Academic Integrity and Exams

By Peter Connor

The beginning of the semester is a great time to address the issue of academic integrity with your students. The murky part, of course, is communicating the message effectively.

Bill Taylor, a professor of Political Science at Oakton Community College in Illinois, did it by writing an open letter to his students, based upon ideas contained in the first draft of "The Fundamental Values of Academic Integrity," a project developed at Clemson University's Center for Academic Integrity.

The letter covers a lot of ground, out of which I have created a number of Teaching Tips that you will find indexed under TILT’s Related Tips in the right-hand column.

In this tip—Section III of the letter—specific parallels are drawn between the requirements academic integrity imposes on both Taylor, and his students, regarding exams. As you can see, they are basically the same.

Section III: From Bill Taylor’s "A Letter to My Students"

What Academic Integrity Requires of Me in This Area

With regard to exams, the principles of academic integrity require that I:

  • do my best during class time to prepare you for the exams,
  • be available during office hours or at arranged times to work with you individually to help you get ready for the exams,
  • develop exam questions that will be a meaningful test not only of the course content, but also of your ability to express and defend intelligent judgments about that content,
  • carefully monitor the exam so that honest students will not be disadvantaged by other students who might choose to cheat if given the opportunity, and
  • give due and careful consideration to your answers when evaluating them and assigning a grade.

What Academic Integrity Requires of You in This Area

With regard to exams, the principles of academic integrity require you to:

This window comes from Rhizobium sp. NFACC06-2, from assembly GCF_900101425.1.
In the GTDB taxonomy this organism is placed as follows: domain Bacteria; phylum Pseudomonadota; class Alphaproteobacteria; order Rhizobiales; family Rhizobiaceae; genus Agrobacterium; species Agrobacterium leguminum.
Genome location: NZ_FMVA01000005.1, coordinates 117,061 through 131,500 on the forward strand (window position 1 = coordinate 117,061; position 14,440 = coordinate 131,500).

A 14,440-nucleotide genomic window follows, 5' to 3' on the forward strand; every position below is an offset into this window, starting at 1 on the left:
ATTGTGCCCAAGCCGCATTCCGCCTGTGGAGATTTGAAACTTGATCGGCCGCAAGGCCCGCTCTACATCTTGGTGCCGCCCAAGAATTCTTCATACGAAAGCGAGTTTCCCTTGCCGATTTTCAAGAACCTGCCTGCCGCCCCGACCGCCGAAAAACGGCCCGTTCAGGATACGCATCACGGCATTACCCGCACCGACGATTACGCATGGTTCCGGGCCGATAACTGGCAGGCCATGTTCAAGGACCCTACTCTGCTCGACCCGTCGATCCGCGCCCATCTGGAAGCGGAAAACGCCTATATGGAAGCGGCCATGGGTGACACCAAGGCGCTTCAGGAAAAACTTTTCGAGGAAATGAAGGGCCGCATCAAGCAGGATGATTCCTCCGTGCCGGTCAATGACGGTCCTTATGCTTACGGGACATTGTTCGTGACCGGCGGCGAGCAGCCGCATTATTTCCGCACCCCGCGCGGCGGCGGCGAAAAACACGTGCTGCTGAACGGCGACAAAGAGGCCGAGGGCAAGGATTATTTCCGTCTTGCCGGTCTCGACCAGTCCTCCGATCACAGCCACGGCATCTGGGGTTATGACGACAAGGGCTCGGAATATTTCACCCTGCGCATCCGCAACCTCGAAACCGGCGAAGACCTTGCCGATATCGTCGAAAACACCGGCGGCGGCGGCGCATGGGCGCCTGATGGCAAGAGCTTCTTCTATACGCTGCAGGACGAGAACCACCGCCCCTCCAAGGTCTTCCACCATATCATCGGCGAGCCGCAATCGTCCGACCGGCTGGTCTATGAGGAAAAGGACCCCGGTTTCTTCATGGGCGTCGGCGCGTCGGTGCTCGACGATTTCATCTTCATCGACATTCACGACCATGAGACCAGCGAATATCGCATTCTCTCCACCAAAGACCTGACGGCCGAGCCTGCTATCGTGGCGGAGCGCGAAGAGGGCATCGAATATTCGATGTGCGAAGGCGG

• come to class having done your best to prepare for the exam, including seeking my help if you need it,
  • make full use of the time available to write the best answers you can,
  • accept your limitations and not try to get around them by using cheat sheets, copying, or seeking help from another student,
  • not giving help to other students, or making it easy for them to copy off of you.

Note: In other sections of his letter (see TILT's Related Tips) Taylor describes the similarity of the responsibilities both he and his students have relative to class preparation and participation as well as to written assignments and grading.

Sources:

Taylor, B. (n.d.). Integrity: Academic and Political - A Letter to My Students. In Academic Integrity Articles. Retrieved January 9, 2009, from the Clemson University Center for Academic Integrity Web site: http://www.academicintegrity.org/educational_resources/pdf/Letter_To_My_Students.pdf.

Copyright and Permissions:

This Teaching Tip was adapted from "A Letter to My Students," written by William M. Taylor: Political Science Professor—Oakton Community College in Des Plaines, IL.

NOTE: Taylor has granted permission for his letter to be used in any way that is consistent with promoting academic integrity (n.d., p.1).

Contributors:

Peter Connor - TILT Web Content Writer and Editor